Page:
Sunday, January 16, 2011

Give Me White Pass, or Give Me Death!

The view from under my tarp in the morning.
September 4: In case you haven't noticed, I've long since run out of ideas for good, gripping titles on my post. Just in case you were wondering. =)

I woke up this day to ugly-looking clouds. My tarp was absolutely drenched from condensation, and I wrung it out like a towel as best I could. It would need to be dried out if I got the opportunity.

Just Dave had already left before I even woke up in the morning--definitely an early bird riser! I was up near sunrise. Just Dave must have left when it was still dark. Even by thru-hiker standards, that's pretty darned early. The family from Vancouver wasn't stirring yet as I made breakfast and got ready for another day of hiking, but they did get up shortly before I was ready to leave and chatted a few minutes about the weather and the trail before I waved goodbye and headed into the weather.

The clouds I saw creeping closer during the night had finally arrived. Most of them were below me, settled in the valleys, but so pockets of blue sky would occasionally poke through the thin layer of fog around me. The trail followed a more-or-less level path along the ridge, and when the trail reach the end of the ridge and switched around to the other side, it exposed me to the full furry of the wind. Almost deathly quiet on one side, and an absolute tempest on the other. Night and day.

A cute little waterfall.
(This cascade is actually quite long!)
The views were non-existent, and I worried about that. I was going through the Goat Rocks, and I wanted to see it. I was out of the trees, there were views all around, and none to be seen. Argh! Erik the Black's book even said that the Knife's Edge, coming up in a few more miles, was allegedly THE most spectacular location of the entire trail according to some people. I couldn't miss that. I hoped and prayed the strong wind would blow the clouds away in time for when I passed through. I could see the sun struggling to get through. It was fighting this time. It had to win. It just had to....

The clouds toyed with me, led me on, giving me hope, then dashing them at the next turn of the trail. Patches of snow crossed the trail. Nothing serious, but it covered perhaps a 100 feet of trail at times, and I had to carefully walk across so I didn't slip and hurt myself. "Friggin' September," I thought, "and I'm still worrying about snow." Sheesh!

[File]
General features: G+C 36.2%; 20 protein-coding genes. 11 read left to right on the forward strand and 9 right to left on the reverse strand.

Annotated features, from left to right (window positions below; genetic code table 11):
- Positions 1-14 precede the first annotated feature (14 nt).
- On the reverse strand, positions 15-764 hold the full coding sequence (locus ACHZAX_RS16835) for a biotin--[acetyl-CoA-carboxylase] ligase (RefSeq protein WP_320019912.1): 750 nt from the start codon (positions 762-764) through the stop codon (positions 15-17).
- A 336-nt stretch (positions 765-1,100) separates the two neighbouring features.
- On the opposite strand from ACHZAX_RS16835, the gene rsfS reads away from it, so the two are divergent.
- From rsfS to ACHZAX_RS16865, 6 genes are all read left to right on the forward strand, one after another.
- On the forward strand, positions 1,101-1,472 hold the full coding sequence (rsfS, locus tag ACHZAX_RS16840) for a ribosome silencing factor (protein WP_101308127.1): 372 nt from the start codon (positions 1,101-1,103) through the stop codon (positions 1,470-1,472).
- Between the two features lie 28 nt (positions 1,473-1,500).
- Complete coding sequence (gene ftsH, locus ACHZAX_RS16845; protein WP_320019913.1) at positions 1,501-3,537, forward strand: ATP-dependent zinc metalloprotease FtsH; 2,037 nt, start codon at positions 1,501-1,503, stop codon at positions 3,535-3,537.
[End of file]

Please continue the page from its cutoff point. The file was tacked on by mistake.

At one point, Mt. Rainier popped into view, closer and larger than ever. It appeared to float in the sky, above the clouds, but that was just an illusion. The view lasted for all of about five seconds before another wave of clouds swept in obscuring the view. "Glad you could visit," I told the hidden mountain, "but I wished you could have stayed longer." I didn't even have time to take a photo.

The sun is fighting to get out!
And for the next couple of hours, the clouds continued to taunt me. They were alive, teeming and moving, swirling around in the wind and various mountain peaks. I passed several campsites with tents set up, but the occupants were wisely still nestled inside and protected from the elements. The only people I saw were to men dressed in camo and face paint carrying bows and arrows. I wasn't sure what they were hunting, but it made me a little nervous. I don't like hiking in areas where hunters are.

I marched on. I saw evidence of Just Dave, writ in sand on the side of the trail. He liked to carve his trail name into the trail with his trekking pole occasionally so his buddies behind him knew where he was. I added a happy face next to his name. It seemed like the right thing to do. =)

An unexpected sign marked a trail junction. Right was the hiker PCT, left was the horse PCT. I could see a little to the left, the trail crossing a steep, snow-covered slope, and I wondered how a horse could possibly cross that. It didn't look safe for people much less for horses. I followed the hiker PCT, which led up to the tippy-top of a ridgeline where the wind gusts nearly picked me up and hurled me into the abyss. The sun continued it's fight against the clouds, and views started opening up. I could see Mount Rainier again, then lost it just as quickly before appearing again. In the distance, I saw an amazing little cascade of water coming down from an alpine lake. If there was ever a Garden of Eden, that was it.

This marmot couldn't seem to decide if
he wanted to come out or not.
The wind was the biggest struggle. The windchill took its toll as well, keeping my fingers numb. The trail went up and over the very crest of the ridge, coming back down and reconnecting with the horse route practically right next to where I left it. I couldn't believe it! I took the official "hiker trail," and it was probably five times longer, much more wretched, with hardly any views at the top due to the clouds, and I could have probably saved myself a half hour of hiking just by following the stock trail?! Grrrrr....